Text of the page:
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Friday, October 16, 2015

[QUORA]Ditch photo editors with the following tips on taking a good picture

  1. Before pushing that button, freeze into position, and take your eyes for a walk around the margins of the image in the viewfinder. That will help you re-calibrate in case someone's arm was out of the picture, or the head of that cool statue. We tend to focus on the center of our subject, forgetting about the rest of the image.
  2. Inhale before pushing the button, and push it while starting to exhale normally. If you push it while inhaling or while forcefully holding your breath, your arms are likely to shake. You can actually hold your breath, but don't take the photo when you're close to turning blue. Such timings can affect the clarity of the photo when there's less light, or the framing at any time.  
  3. Avoid having the source of light in front of you. It should be lighting the subject, not you. Ideally, it should fall on your subject from somewhere in front of them, at an angle (30º-45º). 
  4. Try taking the photos of people in places with diffuse light. A very strong sun will create strong shadows which are usually not helpful for a portrait (unless your experience allows you to play with them). Sunny is good for landscapes, cloudy is good for portraits (although neither of them exclusively).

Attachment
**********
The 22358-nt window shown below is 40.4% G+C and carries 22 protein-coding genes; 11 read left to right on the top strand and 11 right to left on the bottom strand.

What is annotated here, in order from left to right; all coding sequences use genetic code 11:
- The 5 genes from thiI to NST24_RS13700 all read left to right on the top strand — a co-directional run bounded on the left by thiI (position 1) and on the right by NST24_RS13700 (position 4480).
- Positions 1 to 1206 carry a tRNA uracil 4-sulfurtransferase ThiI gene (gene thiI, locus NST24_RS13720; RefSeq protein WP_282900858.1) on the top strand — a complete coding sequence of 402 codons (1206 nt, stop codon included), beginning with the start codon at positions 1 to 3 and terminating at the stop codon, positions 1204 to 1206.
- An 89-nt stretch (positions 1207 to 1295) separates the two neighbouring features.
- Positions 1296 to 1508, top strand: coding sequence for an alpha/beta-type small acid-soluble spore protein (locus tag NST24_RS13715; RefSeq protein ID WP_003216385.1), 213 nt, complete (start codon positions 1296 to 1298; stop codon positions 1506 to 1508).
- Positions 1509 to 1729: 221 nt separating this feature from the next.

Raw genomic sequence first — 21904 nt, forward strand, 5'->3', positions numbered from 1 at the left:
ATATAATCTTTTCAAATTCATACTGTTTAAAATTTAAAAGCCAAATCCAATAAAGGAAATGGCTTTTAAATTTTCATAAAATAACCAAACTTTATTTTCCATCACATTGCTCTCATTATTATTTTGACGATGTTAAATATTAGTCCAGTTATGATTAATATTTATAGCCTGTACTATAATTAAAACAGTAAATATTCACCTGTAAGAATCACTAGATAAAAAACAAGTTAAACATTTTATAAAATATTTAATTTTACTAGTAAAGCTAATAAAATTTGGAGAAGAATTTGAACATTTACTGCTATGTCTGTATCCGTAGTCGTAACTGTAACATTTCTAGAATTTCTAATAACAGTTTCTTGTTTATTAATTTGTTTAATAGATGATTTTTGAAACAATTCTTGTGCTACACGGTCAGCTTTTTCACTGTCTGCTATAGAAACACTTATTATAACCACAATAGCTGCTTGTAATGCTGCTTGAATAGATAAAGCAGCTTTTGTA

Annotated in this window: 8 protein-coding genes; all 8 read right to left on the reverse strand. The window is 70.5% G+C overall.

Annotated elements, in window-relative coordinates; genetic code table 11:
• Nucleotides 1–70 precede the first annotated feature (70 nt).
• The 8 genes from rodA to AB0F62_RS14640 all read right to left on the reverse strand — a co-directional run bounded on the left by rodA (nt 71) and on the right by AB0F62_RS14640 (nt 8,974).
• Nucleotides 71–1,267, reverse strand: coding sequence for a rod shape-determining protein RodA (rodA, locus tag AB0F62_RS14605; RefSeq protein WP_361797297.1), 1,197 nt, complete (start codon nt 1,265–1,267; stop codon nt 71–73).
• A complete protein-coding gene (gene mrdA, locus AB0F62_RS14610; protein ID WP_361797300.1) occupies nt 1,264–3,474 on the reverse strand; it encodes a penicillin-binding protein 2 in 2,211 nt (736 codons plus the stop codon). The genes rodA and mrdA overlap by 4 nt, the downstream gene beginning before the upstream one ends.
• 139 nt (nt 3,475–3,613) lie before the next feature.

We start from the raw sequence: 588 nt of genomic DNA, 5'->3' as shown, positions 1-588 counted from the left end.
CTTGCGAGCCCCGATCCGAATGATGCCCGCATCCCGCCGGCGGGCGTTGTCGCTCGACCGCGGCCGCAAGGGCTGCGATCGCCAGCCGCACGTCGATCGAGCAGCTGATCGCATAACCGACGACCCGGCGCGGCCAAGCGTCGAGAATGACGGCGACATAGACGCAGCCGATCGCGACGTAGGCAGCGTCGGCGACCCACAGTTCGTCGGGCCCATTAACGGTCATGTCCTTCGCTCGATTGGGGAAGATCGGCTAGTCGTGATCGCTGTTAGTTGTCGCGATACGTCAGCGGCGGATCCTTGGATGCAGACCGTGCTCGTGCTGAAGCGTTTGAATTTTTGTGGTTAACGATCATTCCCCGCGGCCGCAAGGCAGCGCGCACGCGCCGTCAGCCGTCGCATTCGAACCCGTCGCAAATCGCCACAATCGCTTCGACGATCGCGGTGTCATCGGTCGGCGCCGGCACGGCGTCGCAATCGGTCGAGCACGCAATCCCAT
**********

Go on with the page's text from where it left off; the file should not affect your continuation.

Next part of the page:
5. Check out the background as well, when looking through the viewfinder. Your brain has most likely learned to not notice that piece of trash on the sidewalk, but the camera most definitely will.
  6. Pay attention to the posture of the person you're photographing, and check whether there aren't any issues with the clothing / hair / makeup.
  7. Avoid having your subject in the middle or at any margin. Use any remaining areas of the image to position your subject, and bam!, you're following the famous rule of thirds.
  8. Here's a fun trick for photographing someone. Ask them to remember what they had for dinner two days ago, and then photograph them as they struggle to remember. Or tell them to imagine a naked turtle.
  9. There's more than one angle from which you can photograph a subject. More to the left, more to the right, higher, lower, closer, farther, tilted, upside down... try them and see which works best for your subject.

This answer was written by Diana Cretu in response to the question - "What can I learn in a few minutes to be better at taking pictures?" on Quora.

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